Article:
New Geologic Map of Utah



A new geologic map of the State of Utah is about completed. The southeast quadrant which finishes the job will be off the press shortly. The three segments now available are unusually well done, with details all readable and coloring artistically applied. It is a scientific demonstration in map accuracy and artistry as well.

The map is drawn to a scale of 1/250,000 and has a contour interval of 200 feet. This present map is a great improvement over the old 1918 B. S. Butler print, which had a horizontal scale of 1/800,000. During the interval between publication of the old 1918 map and the present, many unmapped areas have been mapped and many previously mapped areas have been remapped in greater detail. The new map is a fine example of a cooperative effort in which the Federal government, State government, universities and many private companies and individuals have pooled their material and human resources to complete a much-needed job. It should help to stimulate additional industrial and geologic work in Utah as well as demonstrate anew a pioneer spirit in accomplishment.

Dr. W. Lee Stokes, chairman of the Department of Geology at the University of Utah, coordinated the project and assumed full responsibility for the northern half of the state, while Dr. Lehi F. Hintze, chairman of the Geology Department at B.Y.U., assumed the responsibility for compilation of the southern half. Completion of this task has been a geologist’s dream for many years. Many masters’ theses and other research by graduate students and professors from the major Utah universities, together with several schools from other states, have contributed to the finished new map. At B.Y.U. alone, 55 theses, mostly in Western Utah areas, have contributed to the mapping effort, and represent 5,000 square miles of new mapping. Figured at a cost of $20 per square mile (a nominal figure), it would represent a total work contribution of more than $100,000 by B.Y.U. students alone. Similar contributions by other schools and agencies are to be credited in helping to complete the project.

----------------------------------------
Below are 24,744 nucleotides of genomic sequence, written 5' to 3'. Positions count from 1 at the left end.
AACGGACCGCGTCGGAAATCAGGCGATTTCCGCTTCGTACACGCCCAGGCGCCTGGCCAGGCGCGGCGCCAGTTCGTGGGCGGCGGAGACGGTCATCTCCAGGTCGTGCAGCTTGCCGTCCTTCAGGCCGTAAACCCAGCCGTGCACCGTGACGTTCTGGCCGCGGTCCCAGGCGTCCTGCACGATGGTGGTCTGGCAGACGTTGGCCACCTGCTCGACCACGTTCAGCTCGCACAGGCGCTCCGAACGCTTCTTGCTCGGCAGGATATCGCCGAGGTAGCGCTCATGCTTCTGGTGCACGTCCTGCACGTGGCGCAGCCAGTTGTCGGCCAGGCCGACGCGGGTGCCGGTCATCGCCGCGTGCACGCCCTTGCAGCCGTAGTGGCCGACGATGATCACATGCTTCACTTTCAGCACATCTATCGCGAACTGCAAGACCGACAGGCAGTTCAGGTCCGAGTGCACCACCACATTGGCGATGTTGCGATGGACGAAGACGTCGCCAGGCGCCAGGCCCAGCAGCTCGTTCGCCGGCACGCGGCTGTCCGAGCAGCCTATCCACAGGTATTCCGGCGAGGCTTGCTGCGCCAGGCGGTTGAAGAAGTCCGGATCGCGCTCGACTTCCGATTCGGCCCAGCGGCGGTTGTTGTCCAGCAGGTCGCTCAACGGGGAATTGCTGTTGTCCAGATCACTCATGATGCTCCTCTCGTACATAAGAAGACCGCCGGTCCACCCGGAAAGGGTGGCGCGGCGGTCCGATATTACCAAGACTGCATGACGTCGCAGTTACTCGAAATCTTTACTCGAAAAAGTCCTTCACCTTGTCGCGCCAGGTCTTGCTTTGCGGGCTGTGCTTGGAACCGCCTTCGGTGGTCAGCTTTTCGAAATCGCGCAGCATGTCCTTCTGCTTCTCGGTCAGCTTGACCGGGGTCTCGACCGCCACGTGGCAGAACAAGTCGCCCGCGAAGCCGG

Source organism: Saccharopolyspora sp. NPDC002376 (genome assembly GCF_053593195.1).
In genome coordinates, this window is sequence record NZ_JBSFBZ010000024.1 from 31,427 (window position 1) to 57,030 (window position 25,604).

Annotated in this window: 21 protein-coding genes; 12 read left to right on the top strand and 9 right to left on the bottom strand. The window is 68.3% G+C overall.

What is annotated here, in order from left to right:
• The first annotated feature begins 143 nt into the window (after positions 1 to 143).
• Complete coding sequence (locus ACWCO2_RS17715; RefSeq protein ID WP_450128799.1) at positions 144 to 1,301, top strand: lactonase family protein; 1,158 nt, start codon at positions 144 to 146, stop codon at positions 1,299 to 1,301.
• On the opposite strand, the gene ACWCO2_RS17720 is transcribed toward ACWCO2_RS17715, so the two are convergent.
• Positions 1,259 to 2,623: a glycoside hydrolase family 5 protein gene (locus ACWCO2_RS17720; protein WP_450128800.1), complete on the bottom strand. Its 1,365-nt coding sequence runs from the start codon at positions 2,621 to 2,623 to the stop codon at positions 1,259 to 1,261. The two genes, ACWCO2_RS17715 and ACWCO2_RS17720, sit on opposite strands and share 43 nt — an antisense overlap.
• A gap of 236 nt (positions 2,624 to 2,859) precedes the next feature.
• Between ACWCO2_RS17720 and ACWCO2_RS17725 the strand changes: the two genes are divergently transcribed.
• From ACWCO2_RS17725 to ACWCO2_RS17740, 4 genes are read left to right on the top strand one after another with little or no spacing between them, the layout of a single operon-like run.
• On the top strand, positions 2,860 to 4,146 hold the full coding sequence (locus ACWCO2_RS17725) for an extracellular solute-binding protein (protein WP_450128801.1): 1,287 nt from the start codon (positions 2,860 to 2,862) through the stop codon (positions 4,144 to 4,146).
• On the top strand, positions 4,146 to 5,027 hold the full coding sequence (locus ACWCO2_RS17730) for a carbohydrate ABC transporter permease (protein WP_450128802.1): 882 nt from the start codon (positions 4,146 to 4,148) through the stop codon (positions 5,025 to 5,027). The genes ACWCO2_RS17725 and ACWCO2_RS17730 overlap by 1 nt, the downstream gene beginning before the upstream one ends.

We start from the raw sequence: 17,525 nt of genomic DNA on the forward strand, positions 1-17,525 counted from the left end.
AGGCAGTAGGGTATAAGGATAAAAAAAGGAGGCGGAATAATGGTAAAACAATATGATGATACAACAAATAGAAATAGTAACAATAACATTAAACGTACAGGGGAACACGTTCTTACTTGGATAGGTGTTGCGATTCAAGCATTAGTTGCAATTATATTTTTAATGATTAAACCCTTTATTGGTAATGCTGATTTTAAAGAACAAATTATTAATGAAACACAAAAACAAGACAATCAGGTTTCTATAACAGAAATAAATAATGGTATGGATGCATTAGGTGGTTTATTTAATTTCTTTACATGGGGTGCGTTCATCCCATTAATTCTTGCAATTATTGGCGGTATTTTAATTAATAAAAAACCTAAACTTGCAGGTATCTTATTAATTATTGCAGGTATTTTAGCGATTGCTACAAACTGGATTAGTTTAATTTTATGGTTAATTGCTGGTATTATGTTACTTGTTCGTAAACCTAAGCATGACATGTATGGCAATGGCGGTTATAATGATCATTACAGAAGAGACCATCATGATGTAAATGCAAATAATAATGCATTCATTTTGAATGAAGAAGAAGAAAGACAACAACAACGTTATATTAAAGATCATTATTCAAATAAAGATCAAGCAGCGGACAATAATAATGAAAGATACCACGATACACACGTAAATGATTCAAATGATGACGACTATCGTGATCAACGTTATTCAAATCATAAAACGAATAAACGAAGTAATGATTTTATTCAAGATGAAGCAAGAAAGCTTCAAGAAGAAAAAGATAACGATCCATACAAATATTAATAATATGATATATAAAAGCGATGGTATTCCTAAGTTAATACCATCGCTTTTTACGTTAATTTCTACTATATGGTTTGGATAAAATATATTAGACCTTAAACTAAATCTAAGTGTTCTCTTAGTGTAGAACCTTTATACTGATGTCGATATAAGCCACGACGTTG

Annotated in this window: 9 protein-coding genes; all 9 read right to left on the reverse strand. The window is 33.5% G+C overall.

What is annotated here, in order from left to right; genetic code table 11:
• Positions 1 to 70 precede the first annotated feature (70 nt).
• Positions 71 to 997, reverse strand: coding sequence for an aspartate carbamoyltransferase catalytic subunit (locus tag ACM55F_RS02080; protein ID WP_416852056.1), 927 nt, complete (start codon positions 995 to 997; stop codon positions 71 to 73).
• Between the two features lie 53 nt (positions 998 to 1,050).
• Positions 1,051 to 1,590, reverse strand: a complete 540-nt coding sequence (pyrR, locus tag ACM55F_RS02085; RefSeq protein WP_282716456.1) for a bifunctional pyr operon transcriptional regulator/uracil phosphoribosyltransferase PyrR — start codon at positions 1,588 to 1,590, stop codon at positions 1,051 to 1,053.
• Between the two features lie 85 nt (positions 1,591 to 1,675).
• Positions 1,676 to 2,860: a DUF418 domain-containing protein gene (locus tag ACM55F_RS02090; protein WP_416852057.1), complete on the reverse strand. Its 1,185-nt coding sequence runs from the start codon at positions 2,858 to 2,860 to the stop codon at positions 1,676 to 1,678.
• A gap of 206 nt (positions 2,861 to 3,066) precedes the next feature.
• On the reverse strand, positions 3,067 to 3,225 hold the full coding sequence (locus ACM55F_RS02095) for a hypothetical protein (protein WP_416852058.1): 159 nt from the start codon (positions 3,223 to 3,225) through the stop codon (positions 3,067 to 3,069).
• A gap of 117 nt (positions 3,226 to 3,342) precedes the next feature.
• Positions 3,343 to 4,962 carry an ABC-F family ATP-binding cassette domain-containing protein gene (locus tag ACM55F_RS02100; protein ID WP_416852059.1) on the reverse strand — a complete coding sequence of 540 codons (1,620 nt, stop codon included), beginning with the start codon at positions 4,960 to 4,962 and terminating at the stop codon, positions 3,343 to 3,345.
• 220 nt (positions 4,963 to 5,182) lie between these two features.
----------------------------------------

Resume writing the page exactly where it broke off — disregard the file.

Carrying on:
Authorization for the project came through the College of Mines and Mineral Industry of the University of Utah, with Dr. A. J. Eardley as dean, through endorsement of the State Land Board, with Mr. Frank J. Allen director, and with support of Governor George D. Clyde. The map base was prepared by the U.S. Army from air photo prints. The additional printing, compilation, and supplementary field mapping was made possible by support of the State Land Board at a cost of $250,000.

Dr. Lehi Hintze has a natural liking for maps and map making and had long been interested in this project—even before it became a possibility. He had earlier published a small 8½″ × 11″ state map, and preliminary compilations of the western part of the state on a larger scale. Professors H. J. Bissell, J. Keith Rigby, Kenneth C. Bullock and Lehi Hintze guided much of the mapping by the graduate students. Many others at B.Y.U. aided directly or indirectly in the school’s contribution to the over-all project and are to be congratulated for their industry and foresight.

The new geologic map is a milestone in geologic achievement and an excellent tool for the geologists and related groups in the state of Utah. It is a good job well done.


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